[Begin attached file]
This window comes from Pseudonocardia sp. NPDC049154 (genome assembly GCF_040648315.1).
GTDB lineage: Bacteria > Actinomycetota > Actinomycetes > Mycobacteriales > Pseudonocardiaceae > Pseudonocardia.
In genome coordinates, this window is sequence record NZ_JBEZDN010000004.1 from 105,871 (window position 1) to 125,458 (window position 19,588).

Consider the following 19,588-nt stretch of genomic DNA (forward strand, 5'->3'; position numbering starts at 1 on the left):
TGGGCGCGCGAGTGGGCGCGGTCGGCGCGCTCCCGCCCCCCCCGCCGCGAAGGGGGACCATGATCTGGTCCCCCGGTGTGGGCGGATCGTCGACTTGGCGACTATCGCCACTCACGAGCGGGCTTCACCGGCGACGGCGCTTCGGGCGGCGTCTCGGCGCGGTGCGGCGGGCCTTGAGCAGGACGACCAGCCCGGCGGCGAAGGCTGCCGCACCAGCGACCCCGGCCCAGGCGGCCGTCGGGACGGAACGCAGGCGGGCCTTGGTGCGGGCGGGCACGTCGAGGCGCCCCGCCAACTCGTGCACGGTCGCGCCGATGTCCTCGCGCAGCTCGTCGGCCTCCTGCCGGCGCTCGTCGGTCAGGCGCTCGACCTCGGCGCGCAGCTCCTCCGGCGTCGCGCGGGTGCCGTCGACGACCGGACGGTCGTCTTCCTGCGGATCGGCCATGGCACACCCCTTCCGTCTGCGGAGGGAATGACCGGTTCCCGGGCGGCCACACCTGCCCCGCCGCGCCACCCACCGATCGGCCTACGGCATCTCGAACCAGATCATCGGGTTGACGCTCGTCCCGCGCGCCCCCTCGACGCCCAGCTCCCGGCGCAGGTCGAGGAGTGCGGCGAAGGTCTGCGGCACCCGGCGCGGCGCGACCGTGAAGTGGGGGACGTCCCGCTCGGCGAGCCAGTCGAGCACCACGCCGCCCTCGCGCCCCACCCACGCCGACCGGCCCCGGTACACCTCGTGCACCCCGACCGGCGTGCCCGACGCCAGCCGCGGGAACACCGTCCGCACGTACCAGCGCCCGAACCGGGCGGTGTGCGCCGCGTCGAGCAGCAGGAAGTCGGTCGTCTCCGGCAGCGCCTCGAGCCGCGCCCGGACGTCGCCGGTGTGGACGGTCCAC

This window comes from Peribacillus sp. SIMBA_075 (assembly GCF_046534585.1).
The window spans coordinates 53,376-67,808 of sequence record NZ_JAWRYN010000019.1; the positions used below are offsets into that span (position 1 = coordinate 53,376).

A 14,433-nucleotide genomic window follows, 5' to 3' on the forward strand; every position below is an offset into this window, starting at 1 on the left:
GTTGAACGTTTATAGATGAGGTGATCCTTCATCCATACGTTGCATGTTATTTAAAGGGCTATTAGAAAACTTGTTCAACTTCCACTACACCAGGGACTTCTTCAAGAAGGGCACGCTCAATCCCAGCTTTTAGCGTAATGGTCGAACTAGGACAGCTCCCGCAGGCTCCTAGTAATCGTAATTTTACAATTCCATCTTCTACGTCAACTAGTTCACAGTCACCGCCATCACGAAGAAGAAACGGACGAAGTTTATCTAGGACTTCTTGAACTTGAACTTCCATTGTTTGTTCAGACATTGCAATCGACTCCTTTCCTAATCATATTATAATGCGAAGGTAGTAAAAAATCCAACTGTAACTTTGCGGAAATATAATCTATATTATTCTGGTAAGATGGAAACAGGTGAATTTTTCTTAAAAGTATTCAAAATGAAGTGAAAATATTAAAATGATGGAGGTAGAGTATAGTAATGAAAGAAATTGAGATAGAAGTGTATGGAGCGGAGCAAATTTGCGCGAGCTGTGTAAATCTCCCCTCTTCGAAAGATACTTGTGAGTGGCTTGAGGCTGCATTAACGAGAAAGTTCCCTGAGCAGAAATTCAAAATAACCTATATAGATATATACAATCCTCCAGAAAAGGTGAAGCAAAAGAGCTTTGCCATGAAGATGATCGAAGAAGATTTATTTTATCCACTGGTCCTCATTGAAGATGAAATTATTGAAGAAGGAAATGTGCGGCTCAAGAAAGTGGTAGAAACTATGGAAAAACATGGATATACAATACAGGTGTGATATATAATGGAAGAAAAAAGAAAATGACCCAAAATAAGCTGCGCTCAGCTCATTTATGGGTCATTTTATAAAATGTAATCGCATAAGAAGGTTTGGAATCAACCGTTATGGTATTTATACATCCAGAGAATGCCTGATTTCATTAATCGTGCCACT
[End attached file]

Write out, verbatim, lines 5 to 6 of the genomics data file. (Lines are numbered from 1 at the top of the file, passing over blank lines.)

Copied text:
TGGGCGCGCGAGTGGGCGCGGTCGGCGCGCTCCCGCCCCCCCCGCCGCGAAGGGGGACCATGATCTGGTCCCCCGGTGTGGGCGGATCGTCGACTTGGCGACTATCGCCACTCACGAGCGGGCTTCACCGGCGACGGCGCTTCGGGCGGCGTCTCGGCGCGGTGCGGCGGGCCTTGAGCAGGACGACCAGCCCGGCGGCGAAGGCTGCCGCACCAGCGACCCCGGCCCAGGCGGCCGTCGGGACGGAACGCAGGCGGGCCTTGGTGCGGGCGGGCACGTCGAGGCGCCCCGCCAACTCGTGCACGGTCGCGCCGATGTCCTCGCGCAGCTCGTCGGCCTCCTGCCGGCGCTCGTCGGTCAGGCGCTCGACCTCGGCGCGCAGCTCCTCCGGCGTCGCGCGGGTGCCGTCGACGACCGGACGGTCGTCTTCCTGCGGATCGGCCATGGCACACCCCTTCCGTCTGCGGAGGGAATGACCGGTTCCCGGGCGGCCACACCTGCCCCGCCGCGCCACCCACCGATCGGCCTACGGCATCTCGAACCAGATCATCGGGTTGACGCTCGTCCCGCGCGCCCCCTCGACGCCCAGCTCCCGGCGCAGGTCGAGGAGTGCGGCGAAGGTCTGCGGCACCCGGCGCGGCGCGACCGTGAAGTGGGGGACGTCCCGCTCGGCGAGCCAGTCGAGCACCACGCCGCCCTCGCGCCCCACCCACGCCGACCGGCCCCGGTACACCTCGTGCACCCCGACCGGCGTGCCCGACGCCAGCCGCGGGAACACCGTCCGCACGTACCAGCGCCCGAACCGGGCGGTGTGCGCCGCGTCGAGCAGCAGGAAGTCGGTCGTCTCCGGCAGCGCCTCGAGCCGCGCCCGGACGTCGCCGGTGTGGACGGTCCAC

This window comes from Peribacillus sp. SIMBA_075 (assembly GCF_046534585.1).